On balancing classes and NFL, Hartline said: "It is a little difficult, I’d be lying if I said otherwise, just because it’s really a second priority now. School being a second priority still demands a lot. This is my most important thing right now. Finishing up classes, but also being focused on this has been a little difficult, but I’m getting through it."
The dude also apparently was licking his chops to get his Dolphins playbook:
"I enjoy that kind of stuff. Sometimes it can help separate you, so I was more eager to get it so I could get started," Hartline said. "Once I received it, I calmed down and just got into it."
Friday, May 01, 2009
By Alice Meikle
April 20, 2009
The Orange Bowl continues its community outreach effort in South Florida, as its reaches out to citizen’s young and old recognizing their contribution in education and sport. The ”OBC” especially placed their focus on youth academic and athletic programs says Lynn Washington, co-chair of the Blue Cross Blue Shield of Florida Orange Bowl Field of Dreams Committee.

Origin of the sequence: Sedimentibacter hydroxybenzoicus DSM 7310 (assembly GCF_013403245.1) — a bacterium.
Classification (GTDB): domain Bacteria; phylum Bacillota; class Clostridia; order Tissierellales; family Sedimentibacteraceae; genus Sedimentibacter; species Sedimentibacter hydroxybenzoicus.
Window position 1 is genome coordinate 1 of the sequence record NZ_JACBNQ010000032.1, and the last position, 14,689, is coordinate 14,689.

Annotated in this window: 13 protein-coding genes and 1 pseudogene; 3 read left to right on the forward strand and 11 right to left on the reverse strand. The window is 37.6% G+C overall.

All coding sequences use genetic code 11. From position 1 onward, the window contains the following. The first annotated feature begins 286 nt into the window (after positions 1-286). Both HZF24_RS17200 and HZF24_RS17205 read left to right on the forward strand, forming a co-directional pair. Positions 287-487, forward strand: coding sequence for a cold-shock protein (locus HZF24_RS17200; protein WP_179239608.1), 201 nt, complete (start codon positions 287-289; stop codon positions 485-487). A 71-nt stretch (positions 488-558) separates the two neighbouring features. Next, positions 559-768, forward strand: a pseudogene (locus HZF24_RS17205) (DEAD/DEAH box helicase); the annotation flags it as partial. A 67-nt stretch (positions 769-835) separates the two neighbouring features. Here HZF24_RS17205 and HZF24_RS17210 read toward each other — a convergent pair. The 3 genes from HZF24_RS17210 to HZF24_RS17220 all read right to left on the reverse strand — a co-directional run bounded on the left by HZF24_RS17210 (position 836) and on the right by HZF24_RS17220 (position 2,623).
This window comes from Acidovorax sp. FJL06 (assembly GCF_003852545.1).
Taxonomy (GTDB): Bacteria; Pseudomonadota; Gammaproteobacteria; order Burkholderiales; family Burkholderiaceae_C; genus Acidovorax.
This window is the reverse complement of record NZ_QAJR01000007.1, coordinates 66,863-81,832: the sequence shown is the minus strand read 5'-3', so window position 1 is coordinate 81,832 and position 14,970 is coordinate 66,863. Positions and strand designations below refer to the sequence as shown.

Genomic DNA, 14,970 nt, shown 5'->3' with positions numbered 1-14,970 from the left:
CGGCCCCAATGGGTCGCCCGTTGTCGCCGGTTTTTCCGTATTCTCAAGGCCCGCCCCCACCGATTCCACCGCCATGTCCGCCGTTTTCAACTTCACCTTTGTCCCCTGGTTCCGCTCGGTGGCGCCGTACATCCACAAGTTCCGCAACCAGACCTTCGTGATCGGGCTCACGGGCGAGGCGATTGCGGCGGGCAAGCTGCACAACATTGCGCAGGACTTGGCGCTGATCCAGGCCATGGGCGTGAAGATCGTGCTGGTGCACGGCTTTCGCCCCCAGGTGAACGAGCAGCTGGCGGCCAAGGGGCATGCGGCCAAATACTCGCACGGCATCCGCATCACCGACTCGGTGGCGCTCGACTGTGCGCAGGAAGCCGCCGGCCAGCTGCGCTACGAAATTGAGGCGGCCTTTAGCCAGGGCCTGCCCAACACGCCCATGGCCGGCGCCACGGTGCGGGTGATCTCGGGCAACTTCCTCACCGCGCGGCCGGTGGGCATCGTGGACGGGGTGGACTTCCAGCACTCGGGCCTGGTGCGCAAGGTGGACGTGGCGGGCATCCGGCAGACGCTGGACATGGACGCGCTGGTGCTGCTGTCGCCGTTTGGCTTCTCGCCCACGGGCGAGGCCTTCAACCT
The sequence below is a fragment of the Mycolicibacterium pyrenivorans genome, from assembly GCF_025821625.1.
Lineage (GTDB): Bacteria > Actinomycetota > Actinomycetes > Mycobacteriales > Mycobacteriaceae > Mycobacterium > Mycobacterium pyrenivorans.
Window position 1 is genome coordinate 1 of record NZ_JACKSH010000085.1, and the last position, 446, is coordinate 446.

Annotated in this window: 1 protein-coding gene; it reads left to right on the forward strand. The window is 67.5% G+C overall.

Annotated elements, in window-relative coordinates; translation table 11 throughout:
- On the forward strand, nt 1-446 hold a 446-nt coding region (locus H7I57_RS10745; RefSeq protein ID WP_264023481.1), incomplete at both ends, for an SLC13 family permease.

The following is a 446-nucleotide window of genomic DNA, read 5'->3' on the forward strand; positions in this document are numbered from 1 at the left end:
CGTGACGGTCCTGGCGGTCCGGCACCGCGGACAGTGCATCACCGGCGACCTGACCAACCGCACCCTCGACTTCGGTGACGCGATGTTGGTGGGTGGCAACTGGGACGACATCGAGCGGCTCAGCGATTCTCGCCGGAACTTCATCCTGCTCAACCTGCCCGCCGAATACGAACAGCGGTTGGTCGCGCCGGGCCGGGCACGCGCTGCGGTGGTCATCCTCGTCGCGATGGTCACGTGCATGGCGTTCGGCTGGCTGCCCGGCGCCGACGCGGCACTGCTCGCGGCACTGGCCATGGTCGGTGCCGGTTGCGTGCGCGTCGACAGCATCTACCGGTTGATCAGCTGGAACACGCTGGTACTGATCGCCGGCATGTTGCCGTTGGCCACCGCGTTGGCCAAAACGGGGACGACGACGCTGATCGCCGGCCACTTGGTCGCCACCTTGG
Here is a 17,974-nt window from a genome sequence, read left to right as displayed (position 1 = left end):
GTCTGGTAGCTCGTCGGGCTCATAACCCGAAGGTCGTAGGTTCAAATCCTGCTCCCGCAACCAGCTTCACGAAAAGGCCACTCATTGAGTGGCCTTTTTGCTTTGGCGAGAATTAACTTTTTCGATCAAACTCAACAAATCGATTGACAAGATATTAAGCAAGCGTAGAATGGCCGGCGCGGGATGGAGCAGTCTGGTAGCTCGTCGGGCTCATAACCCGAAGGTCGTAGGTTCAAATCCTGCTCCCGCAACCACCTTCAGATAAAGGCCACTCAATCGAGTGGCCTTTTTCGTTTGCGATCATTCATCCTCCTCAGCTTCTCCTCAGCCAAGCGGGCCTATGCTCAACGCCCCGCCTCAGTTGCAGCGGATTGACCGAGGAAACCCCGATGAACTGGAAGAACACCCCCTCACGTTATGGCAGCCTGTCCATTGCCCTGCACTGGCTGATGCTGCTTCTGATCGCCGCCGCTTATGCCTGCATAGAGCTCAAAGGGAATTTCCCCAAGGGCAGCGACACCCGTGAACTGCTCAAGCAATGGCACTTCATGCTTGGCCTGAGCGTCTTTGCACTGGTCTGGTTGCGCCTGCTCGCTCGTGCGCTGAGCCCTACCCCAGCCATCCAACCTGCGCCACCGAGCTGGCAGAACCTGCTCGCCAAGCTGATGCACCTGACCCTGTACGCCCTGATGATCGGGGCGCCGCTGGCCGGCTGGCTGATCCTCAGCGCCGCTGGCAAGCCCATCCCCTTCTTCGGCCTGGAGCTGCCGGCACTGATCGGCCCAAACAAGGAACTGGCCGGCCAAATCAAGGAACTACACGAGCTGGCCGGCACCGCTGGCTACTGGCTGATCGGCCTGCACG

The Orange Bowl Committee has been celebrating with America’s future leaders and the OBC’s legacy has been realized for some 75 years or more.
The Orange Bowl Committee will host its seventh annual Blue Cross Blue Shield of Florida Field Of Dreams Scholarship Benefit on Friday May 8 at the Broward County Convention Center, Ft. Lauderdale, Florida commencing with a reception at 7 p.m. followed by dinner and entertainment at 8 p.m.
The Orange Bowl Keith Tribble Trailblazer Award is annually presented to an innovator, pioneer and ground breaker, a person who has helped open doors, blazed trails and prepared a way for others to have better lives.